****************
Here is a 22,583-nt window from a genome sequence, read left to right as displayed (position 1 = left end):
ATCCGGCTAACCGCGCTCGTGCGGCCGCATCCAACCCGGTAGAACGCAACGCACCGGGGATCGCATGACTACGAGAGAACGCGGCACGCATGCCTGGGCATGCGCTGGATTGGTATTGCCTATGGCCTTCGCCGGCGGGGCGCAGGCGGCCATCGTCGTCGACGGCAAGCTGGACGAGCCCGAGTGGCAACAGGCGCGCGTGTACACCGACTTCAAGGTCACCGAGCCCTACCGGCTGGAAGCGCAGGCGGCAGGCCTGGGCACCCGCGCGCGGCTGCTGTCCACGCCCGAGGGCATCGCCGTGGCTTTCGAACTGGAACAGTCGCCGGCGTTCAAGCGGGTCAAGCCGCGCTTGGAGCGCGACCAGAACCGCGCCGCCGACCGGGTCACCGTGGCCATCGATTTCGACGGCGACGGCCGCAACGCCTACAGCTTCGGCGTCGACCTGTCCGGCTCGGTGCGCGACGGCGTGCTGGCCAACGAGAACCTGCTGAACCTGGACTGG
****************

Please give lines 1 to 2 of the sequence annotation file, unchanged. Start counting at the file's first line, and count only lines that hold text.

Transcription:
Here is a 22,583-nt window from a genome sequence, read left to right as displayed (position 1 = left end):
ATCCGGCTAACCGCGCTCGTGCGGCCGCATCCAACCCGGTAGAACGCAACGCACCGGGGATCGCATGACTACGAGAGAACGCGGCACGCATGCCTGGGCATGCGCTGGATTGGTATTGCCTATGGCCTTCGCCGGCGGGGCGCAGGCGGCCATCGTCGTCGACGGCAAGCTGGACGAGCCCGAGTGGCAACAGGCGCGCGTGTACACCGACTTCAAGGTCACCGAGCCCTACCGGCTGGAAGCGCAGGCGGCAGGCCTGGGCACCCGCGCGCGGCTGCTGTCCACGCCCGAGGGCATCGCCGTGGCTTTCGAACTGGAACAGTCGCCGGCGTTCAAGCGGGTCAAGCCGCGCTTGGAGCGCGACCAGAACCGCGCCGCCGACCGGGTCACCGTGGCCATCGATTTCGACGGCGACGGCCGCAACGCCTACAGCTTCGGCGTCGACCTGTCCGGCTCGGTGCGCGACGGCGTGCTGGCCAACGAGAACCTGCTGAACCTGGACTGG